HomePick of the DayStreet sleeper 1965 Ford Fairlane

Street sleeper 1965 Ford Fairlane


Editor’s note: This piece is part of the Journal’s Muscle Month. We’ll be featuring stories, muscle cars and people during July about everything and anything that goes fast.

What looks to be merely an especially clean Ford Fairlane has an explosive secret under its conservative dark-green paint.   

The Pick of the Day is a 1965 Ford Fairlane 500 coupe that has been totally restored and built up into a very fast machine, according to the private seller advertising the car on   Not only that, the seller says, but it has been designed for reliability and ease of maintenance.

The Fairlane has a nicely purposeful stance

“Every nut, bolt, weather-stripping, etc. is new,” the Bayfield, Ontario, seller says in the ad description. “Body and paint totally redone with original color in 2-stage paint hand rubbed.  Interior is all new, as well as all chrome and stainless.

“Installed is a Ford 392 crate engine. (The) reliable, low-maintenance stroker crate engine produces 460 hp and 450 (pound-feet of) torque.  Brand new Ford SVO Sportsman II block and all new top-quality components from top to bottom.”

The interior looks sporty but comfortable, with auxiliary gauges and a Hurst shifter linked with the automatic transmission.  But the main highlight here is the pro-built performance V8.

The Fairlane interior looks crisp, although the AC needs to be set up

“The Smeding Ford 392 boasts such premium parts as full roller valve gear, specially modified Edelbrock Performer RPM cylinder heads with 2.02/1.60 valves, and Edelbrock RPM Air Gap intake manifold, a modular-iron crankshaft, 4130 Forged I beam with 3/8-inch ARP WaveLoc bolts, 5.956 connecting rods, hypereutectic pistons and low-friction single moly rings,” according to the ad.  

“It features 9.8:1 compression, so it can run all day long on pump gas with no problem. Plus, to reduce maintenance demands, Smeding uses a hydraulic roller camshaft.  There’s no valve lash to set, so vehicle owners can treat this engine just like the one in a brand-new vehicle.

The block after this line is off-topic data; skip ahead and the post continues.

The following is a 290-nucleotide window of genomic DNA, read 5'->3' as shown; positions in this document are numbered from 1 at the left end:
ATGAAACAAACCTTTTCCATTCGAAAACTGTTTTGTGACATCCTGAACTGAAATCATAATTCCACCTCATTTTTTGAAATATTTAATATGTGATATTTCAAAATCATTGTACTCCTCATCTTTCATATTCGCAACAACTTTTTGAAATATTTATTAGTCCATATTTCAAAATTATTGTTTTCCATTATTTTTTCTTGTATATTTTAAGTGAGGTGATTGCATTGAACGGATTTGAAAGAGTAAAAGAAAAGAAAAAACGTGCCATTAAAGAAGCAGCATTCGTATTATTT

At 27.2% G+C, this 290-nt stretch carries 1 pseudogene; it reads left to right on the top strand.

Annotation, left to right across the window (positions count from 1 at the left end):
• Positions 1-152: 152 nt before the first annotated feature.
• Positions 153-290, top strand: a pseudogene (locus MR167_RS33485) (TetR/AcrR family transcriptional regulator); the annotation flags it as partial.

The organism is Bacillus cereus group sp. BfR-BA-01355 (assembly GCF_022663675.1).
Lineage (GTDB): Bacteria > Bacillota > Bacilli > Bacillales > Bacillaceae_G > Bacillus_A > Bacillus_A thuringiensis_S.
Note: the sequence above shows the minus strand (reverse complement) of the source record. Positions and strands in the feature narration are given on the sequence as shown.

“The street-performance engine spins to a maximum rpm of 6,000. Horsepower is rated and dynoed at 465.” 

The stroker V8 has been dynoed at 465 horsepower, the seller says

The driveline also has been completely tuned, the seller adds, with a “performance 4-speed automatic AOD tranny (with) Hurst V-Matic 2 Shifter.”

The running gear includes a “complete 9-inch Musclepak, new heavy-duty Moser 9-inch housing, with OEM located mounting provisions and seamless steel tubing” and Trac-Loc clutch posi.  The steering is via custom rack and pinion, and the Fairlane boasts new drum brakes, brake lines, camps and emergency-brake cable. 

Engine cooling is enhanced by a new aluminum radiator, the seller says, while the air-condition system for occupant cooling “needs final plumbing.”

The styling of the ’65 Fairlane has a clean look

This Fairlane looks to be in pristine condition with a gleaming paint job and black steel wheels.  I’d source a set of original hubcaps to give this coupe a unassuming stock look for surprising the other hot rodders. 

The asking price of $35,000 seems reasonable considering all the work that went into it.

To view this listing on, see Pick of the Day


Bob Golfen
Bob Golfen
Bob Golfen is a longtime automotive writer and editor, focusing on new vehicles, collector cars, car culture and the automotive lifestyle. He is the former automotive writer and editor for The Arizona Republic and, the website for the SPEED motorsports channel. He has written free-lance articles for a number of publications, including Autoweek, The New York Times and Barrett-Jackson auction catalogs. A collector car enthusiast with a wide range of knowledge about the old cars that we all love and desire, Bob enjoys tinkering with archaic machinery. His current obsession is a 1962 Porsche 356 Super coupe.


  1. In 1965 my father’s Ford dealership campaigned a Fairlane Thunderbolt. To this day I can truthfully say that car launched harder than anything I have driven since. This little Fairlane Sports Coupe seems to have all the right stuff. It was obviously a base model when new because the higher trim level had bucket seats and a console. When new these little cars with their 289 HI PO were pretty hot little cars. The 271 horse power 289 shredded tires quite well and gave Mustangs of the day a real run for their money. Compared to my COPO Camaro SS, and other muscle of today these Fairlanes were far from technologically advanced – but they were very easy to work on and their were lots of go fast parts back in the day. The asking price seems reasonable for all the work he’s done, but being so far off from original he’ll need just the right buyer to make this all work.


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